Forgot to mention my surgeon refused to do it under a local - he said when you are fitting things to veins you don’t want to take any risk that the patient suddenly moves. Put that way, I agreed with him!

I had a portacath last year for the last 4 chemo as I’d developed blood clots following FEC in my arm and couldn’t tolerate a PICC line.

It was amazing and believe me you don’t wnat the chemo nurses rooting around for a vein in your arm - that is painful. Also I used to go along for chemo uncertain if they would even be able to find a vein and worried whether I’d have my treatment.

I had mine inserted under a general anaesthetic. Surgeon said that I’d been through enough already and as it might have been difficult to insert (it had to be fitted in a seroma!) he thought it was best and I agreed. I had it removed no problem under a local.

Mine was very sore to start with but I think that was because of the seroma etc. and it did settle down. They were able to use it immediately and I found the insertion of the line almost painless. I developed an infection and had blood samples taken from it and antibiotics through it.

You can see it but it’s not huge and for the benefits it brings I wouldn’t hesitate in recommending it. You’re very lucky your Oncologist is providing this straight away as I gather they are very expensive and they often don’t.

Elinda x

I should add that the infection was not from the portacath but due to neutropenic sepsis. There was no problem with the portacath.
Elinda x

Hi all,

Just found this thread when I was about to start one asking for opinions on PICC lines. I’ve been asked if I want one before 2nd FEC at start of June, but I have to decide 10 days ahead, so soon. My vein was trouble free throughout 1st FEC last week, but I don’t like the idea of snags and therefore delays on future blood tests/treatments. With only one arm to play with (I actually do have 2 arms but you know what I mean!) the nurse seemed to think that veins could be tricky in the future. But nor do I want an unnecessary procedure…

From the largely positive posts on the portcath I get the impression that PICC lines are less well thought of. Anyone else with more experience of these please? They gave me a leaflet, but they have to make the possible down-side so clear, it’s hard to get a feel for the up-side! No-one’s mentioned a portcath to me yet at the hospital.

So many decisions!!

Sue x

I am glad I had a choice, especially now the summer is here I can wear tshirts etc as the portacath is very discreet. Also no weekly trips to have it flushed. The macmillan website has a good section on all the central line options. Xxtina

I was only given the opion of the PICC line which I took as my vein useless. It was fitted on the morning of my first chemo!
I find it a bit if a tag and yes as summer approaches t-shirts my be a problem. I cover with tubafast when wearing t-shirts.(on my upper arm) It only takes minutes for nurses to flush and they come to house and seem very flexible if I have arrangements.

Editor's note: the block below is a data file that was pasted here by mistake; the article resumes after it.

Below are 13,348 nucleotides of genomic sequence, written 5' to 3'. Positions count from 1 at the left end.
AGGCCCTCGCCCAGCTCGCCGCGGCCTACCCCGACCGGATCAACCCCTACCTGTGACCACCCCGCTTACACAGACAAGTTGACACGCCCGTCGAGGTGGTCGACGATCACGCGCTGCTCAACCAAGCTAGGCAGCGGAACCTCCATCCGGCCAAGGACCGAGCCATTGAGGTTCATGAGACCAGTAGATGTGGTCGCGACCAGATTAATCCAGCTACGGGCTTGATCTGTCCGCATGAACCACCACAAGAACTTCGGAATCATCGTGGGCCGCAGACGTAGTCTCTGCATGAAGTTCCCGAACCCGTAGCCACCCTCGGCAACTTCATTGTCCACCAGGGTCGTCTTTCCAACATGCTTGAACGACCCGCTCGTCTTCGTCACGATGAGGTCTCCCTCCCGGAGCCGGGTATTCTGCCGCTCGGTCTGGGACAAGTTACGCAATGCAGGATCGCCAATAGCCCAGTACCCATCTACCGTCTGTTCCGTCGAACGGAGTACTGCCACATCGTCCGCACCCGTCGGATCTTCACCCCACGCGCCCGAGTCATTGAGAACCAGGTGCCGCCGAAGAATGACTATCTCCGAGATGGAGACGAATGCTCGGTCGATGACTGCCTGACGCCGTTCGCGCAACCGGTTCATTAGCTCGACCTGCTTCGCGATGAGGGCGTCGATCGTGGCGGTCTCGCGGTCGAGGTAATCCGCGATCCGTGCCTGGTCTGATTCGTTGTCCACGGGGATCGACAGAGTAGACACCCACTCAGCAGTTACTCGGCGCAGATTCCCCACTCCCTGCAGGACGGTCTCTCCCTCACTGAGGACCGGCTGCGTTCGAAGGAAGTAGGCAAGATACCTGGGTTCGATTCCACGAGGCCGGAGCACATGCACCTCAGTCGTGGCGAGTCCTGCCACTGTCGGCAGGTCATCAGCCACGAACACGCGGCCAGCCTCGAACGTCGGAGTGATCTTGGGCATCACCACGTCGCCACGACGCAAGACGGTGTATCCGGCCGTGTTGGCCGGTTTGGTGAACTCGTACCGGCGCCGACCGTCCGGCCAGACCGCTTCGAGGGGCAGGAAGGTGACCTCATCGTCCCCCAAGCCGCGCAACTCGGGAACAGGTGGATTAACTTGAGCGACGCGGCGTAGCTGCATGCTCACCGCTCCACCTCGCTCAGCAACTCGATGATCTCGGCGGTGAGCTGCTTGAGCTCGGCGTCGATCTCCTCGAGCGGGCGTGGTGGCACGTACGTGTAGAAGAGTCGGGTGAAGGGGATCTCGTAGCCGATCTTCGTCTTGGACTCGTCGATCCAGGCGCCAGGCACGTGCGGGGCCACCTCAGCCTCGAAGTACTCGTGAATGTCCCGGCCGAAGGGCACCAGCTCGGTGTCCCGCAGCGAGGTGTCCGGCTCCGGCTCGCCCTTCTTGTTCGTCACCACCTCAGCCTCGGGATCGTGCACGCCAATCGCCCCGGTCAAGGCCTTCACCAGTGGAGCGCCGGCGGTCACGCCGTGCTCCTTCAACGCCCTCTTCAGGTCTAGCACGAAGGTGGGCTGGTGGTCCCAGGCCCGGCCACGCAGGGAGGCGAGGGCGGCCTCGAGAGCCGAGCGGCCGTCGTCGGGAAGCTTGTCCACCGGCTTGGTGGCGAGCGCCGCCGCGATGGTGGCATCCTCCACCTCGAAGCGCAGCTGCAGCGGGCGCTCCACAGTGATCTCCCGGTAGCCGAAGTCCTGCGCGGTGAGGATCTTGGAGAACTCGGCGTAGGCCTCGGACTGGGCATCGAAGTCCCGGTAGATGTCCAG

It saves alot of stress for me when it comes to bloods and chemo!
If offered now I think central line my have been my choice but I still dont fancy another general!
Yet again for’s and against’s that we have to weigh up!

I asked for a portacath as had poor veins, even before chemo started.

Mine was fitted under local anesthetic, without a sedative. They said I could have one at anytime during the procedure if I felt I needed it, but I never did.

It didn’t feel too bad - I’ve had much worse trips to the dentist! But there were just a couple of ‘ooooo’ moments, you can’t feel pain but you can still feel movement, so it was a bit weird. But I had a nurse there who’s job was to hold my hand.

Afterwards I had a £1 sized lump near my collar bone. It didn’t cause any pain, but sometimes I could feel a ‘pull’ in that area which could be a little annoying. But I was able to shower and swim as normal and just forget it was there.

Numbing cream was put on about an hour before use, so I didn’t feel any pain when the needle was put in. One go is all it ever needed.

I had mine removed last week, and I’m left with a scar that is about an inch long, which is healing nicely and should start to disappear soon.

It was well worth it, and saved my arms no end of stabbing. So I would definitely recommend one.

I had mine put in under local anaesthetic in Dec 09. It has been the best decision I have made. I was offered sedative during op, but did not need it. It was sore for about a week afterwards, but not that bad, only used paracetamol. Having chemo now is so much easier and less painful.

Hi Scoobs,
just read your post. A lot of hospitals don’t fit portacaths as they are more expensive than picc lines. I was given the choice and the ladies at the chemo day unit were happy to show me both in situ. I chose the portacath, less restrictive on a day to day basis. Had it put in dec 09 and i am competely used to it now. Inbetween chemos i forget it is there, no flushing, no special looking after. I put on local anaestheic cream 1 hour before appt and don’t feel a thing. Before this the nurses spent up to 4 hours poking around for a vein. Would recommend it.